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Searching for Better Prospects: Endogenizing Falling Job Tenure and Private Pension Coverage

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  • Leora Friedberg
  • Michael T. Owyang
  • Tara M. Sinclair

Abstract

Recent declines in job tenure have coincided with a shift away from traditional defined benefit (DB) pensions, which reward long tenure. Recent evidence also points to an increase in job-to-job movements by workers, and we document gains in relative wages of job-to-job movers over a similar period. We develop a search model in which firms may offer tenure-based contracts like DB pensions to reduce the incidence of costly on-the-job search by workers. Reduced search costs can, under fairly general conditions, lower the value of deterring search and the use of DB pensions.

Suggested Citation

  • Leora Friedberg & Michael T. Owyang & Tara M. Sinclair, 2005. "Searching for Better Prospects: Endogenizing Falling Job Tenure and Private Pension Coverage," NBER Working Papers 11808, National Bureau of Economic Research, Inc.
  • Handle: RePEc:nbr:nberwo:11808
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    References listed on IDEAS

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    1. David Neumark, 2000. "Changes in Job Stability and Job Security: A Collective Effort to Untangle, Reconcile, and Interpret the Evidence," NBER Working Papers 7472, National Bureau of Economic Research, Inc.
    2. Leora Friedberg & Michael T. Owyang, 2004. "Explaining the evolution of pension structure and job tenure," Working Papers 2002-022, Federal Reserve Bank of St. Louis.
    3. Gersbach, Hans & Schmutzler, Armin, 2000. "Declining costs of communication and transportation: What are the effects on agglomerations?," European Economic Review, Elsevier, vol. 44(9), pages 1745-1761, October.
    4. Jeffrey Pontiff & Andrei Shleifer & Michael S. Weisbach, 1990. "Reversions of Excess Pension Assets after Takeovers," RAND Journal of Economics, The RAND Corporation, vol. 21(4), pages 600-613, Winter.
    5. Pedro Portugal & Olivier Blanchard, 2001. "What Hides Behind an Unemployment Rate: Comparing Portuguese and U.S. Labor Markets," American Economic Review, American Economic Association, vol. 91(1), pages 187-207, March.
    6. Ken Burdett & Melvyn Coles, 2003. "Equilibrium Wage-Tenure Contracts," Econometrica, Econometric Society, vol. 71(5), pages 1377-1404, September.
    7. Christopher A. Pissarides, 1994. "Search Unemployment with On-the-job Search," Review of Economic Studies, Oxford University Press, vol. 61(3), pages 457-475.
    8. Jaeger, David A & Stevens, Ann Huff, 1999. "Is Job Stability in the United States Falling? Reconciling Trends in the Current Population Survey and Panel Study of Income Dynamics," Journal of Labor Economics, University of Chicago Press, vol. 17(4), pages 1-28, October.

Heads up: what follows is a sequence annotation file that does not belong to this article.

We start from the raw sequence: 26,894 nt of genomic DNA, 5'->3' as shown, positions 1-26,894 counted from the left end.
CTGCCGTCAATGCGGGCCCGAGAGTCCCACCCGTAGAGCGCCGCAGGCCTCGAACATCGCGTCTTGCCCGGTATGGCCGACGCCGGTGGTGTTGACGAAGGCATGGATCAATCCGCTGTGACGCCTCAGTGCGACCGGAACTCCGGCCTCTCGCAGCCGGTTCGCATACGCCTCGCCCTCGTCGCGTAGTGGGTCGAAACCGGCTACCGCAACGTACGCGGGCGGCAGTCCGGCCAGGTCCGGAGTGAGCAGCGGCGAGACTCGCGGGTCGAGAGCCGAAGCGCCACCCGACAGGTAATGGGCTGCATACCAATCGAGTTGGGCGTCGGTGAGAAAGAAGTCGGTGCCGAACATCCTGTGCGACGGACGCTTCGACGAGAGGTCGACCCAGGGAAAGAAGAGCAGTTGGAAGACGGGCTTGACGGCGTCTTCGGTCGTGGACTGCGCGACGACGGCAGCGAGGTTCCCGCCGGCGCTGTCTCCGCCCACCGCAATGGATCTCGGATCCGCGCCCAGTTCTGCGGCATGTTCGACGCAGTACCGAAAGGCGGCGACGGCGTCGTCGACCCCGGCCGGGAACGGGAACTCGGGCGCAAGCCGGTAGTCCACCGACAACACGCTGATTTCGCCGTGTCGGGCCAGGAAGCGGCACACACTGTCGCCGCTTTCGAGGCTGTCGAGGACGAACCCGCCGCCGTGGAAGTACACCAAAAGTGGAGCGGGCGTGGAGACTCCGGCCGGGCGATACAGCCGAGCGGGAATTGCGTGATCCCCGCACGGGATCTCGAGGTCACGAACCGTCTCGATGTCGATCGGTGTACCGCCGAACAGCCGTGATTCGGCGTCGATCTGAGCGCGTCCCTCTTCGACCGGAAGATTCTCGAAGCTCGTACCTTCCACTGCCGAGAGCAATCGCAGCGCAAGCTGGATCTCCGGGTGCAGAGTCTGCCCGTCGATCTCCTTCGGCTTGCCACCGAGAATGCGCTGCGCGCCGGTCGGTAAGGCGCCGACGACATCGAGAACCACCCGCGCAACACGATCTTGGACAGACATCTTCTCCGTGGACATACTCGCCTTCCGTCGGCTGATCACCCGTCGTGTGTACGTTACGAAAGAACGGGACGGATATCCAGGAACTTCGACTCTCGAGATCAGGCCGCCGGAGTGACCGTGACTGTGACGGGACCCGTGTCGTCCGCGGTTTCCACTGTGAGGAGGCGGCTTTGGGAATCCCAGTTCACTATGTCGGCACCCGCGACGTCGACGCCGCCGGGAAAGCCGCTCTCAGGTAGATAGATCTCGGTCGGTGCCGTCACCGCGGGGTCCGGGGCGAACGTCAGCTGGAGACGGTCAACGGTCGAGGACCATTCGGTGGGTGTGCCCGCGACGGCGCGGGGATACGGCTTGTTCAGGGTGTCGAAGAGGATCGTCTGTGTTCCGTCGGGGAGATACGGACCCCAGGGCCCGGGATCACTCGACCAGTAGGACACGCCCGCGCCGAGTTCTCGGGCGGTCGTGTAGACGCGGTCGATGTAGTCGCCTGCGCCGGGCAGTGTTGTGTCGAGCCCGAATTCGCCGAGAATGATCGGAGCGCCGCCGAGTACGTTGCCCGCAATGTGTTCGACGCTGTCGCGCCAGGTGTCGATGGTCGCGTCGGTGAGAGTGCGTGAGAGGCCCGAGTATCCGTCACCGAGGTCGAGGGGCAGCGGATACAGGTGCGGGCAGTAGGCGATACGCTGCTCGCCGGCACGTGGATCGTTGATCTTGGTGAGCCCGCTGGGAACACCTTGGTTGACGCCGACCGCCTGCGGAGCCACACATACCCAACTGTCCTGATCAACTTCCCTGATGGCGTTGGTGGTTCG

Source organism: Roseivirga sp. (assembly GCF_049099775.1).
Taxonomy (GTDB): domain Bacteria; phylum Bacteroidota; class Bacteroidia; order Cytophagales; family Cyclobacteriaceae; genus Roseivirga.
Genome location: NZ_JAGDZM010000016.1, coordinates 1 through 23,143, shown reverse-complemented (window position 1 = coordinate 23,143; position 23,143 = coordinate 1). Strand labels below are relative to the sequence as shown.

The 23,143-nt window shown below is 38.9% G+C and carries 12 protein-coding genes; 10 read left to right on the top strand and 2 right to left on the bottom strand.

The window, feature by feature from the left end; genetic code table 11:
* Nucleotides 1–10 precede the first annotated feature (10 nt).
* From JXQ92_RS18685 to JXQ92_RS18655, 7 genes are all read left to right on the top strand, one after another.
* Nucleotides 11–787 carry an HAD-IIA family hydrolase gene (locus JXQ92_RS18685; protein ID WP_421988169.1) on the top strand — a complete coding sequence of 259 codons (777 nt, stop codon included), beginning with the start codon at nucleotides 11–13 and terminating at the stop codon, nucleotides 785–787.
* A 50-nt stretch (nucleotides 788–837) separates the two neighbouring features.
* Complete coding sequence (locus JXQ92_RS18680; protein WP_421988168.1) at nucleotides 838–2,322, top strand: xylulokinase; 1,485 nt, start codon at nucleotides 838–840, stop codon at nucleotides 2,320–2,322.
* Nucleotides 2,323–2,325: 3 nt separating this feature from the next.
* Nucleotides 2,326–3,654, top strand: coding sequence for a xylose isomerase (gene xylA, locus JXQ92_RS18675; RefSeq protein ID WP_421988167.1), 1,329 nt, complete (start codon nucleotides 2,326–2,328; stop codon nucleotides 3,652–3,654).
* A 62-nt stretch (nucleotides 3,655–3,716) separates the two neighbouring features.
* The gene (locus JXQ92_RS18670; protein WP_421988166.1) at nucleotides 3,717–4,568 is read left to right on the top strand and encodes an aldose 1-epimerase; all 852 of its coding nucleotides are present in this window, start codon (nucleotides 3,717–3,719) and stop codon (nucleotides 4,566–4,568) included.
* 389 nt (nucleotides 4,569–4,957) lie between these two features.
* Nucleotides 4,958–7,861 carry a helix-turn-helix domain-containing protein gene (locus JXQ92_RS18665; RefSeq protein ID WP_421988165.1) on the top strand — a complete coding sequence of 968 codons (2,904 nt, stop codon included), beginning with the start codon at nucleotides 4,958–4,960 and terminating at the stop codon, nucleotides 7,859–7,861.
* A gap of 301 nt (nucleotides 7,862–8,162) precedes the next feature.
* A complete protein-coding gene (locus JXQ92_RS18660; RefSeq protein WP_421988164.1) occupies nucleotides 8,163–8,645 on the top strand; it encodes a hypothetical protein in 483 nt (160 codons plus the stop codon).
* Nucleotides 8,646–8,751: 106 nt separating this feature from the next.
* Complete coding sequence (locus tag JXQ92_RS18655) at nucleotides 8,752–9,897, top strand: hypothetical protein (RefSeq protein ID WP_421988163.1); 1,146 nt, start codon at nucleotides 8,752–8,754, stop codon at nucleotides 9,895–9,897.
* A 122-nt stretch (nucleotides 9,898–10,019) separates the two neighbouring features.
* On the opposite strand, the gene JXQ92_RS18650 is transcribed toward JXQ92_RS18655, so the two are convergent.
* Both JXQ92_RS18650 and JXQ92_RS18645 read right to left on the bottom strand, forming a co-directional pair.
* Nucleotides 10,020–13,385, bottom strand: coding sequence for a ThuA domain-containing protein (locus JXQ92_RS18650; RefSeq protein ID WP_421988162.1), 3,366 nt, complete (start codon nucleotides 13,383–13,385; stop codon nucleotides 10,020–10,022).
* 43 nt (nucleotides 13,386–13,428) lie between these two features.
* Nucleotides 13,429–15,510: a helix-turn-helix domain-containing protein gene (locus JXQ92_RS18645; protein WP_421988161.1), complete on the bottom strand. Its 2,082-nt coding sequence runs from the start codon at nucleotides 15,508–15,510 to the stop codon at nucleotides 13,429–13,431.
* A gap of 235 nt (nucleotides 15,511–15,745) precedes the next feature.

9. Bansak, Cynthia A & Raphael, Steven, 1998. "Have Employment Relationships in the United States Become Less Stable?," University of California at San Diego, Economics Working Paper Series qt7d04m8jx, Department of Economics, UC San Diego.
    10. Richard B. Freeman, 2002. "The Labour Market in the New Information Economy," Oxford Review of Economic Policy, Oxford University Press, vol. 18(3), pages 288-305.
    11. Edward P. Lazear, 1983. "Pensions as Severance Pay," NBER Chapters,in: Financial Aspects of the United States Pension System, pages 57-90 National Bureau of Economic Research, Inc.
    12. Margaret Stevens, 2004. "Wage-Tenure Contracts in a Frictional Labour Market: Firms' Strategies for Recruitment and Retention," Review of Economic Studies, Oxford University Press, vol. 71(2), pages 535-551.
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    Cited by:

    1. Joshua Rauh & Irina Stefanescu & Stephen Zeldes, 2013. "Cost shifting and the freezing of corporate pension plans," Finance and Economics Discussion Series 2013-82, Board of Governors of the Federal Reserve System (U.S.).
    2. Leora Friedberg & Michael T. Owyang, 2004. "Explaining the evolution of pension structure and job tenure," Working Papers 2002-022, Federal Reserve Bank of St. Louis.
    3. Ashok Thomas & Luca Spataro, 2013. "Pension funds and Market Efficiency: A review," Discussion Papers 2013/164, Dipartimento di Economia e Management (DEM), University of Pisa, Pisa, Italy.

    More about this item

    JEL classification:

    • E24 - Macroeconomics and Monetary Economics - - Consumption, Saving, Production, Employment, and Investment - - - Employment; Unemployment; Wages; Intergenerational Income Distribution; Aggregate Human Capital; Aggregate Labor Productivity
    • J32 - Labor and Demographic Economics - - Wages, Compensation, and Labor Costs - - - Nonwage Labor Costs and Benefits; Retirement Plans; Private Pensions
    • J41 - Labor and Demographic Economics - - Particular Labor Markets - - - Labor Contracts
    • J63 - Labor and Demographic Economics - - Mobility, Unemployment, Vacancies, and Immigrant Workers - - - Turnover; Vacancies; Layoffs
    • J64 - Labor and Demographic Economics - - Mobility, Unemployment, Vacancies, and Immigrant Workers - - - Unemployment: Models, Duration, Incidence, and Job Search

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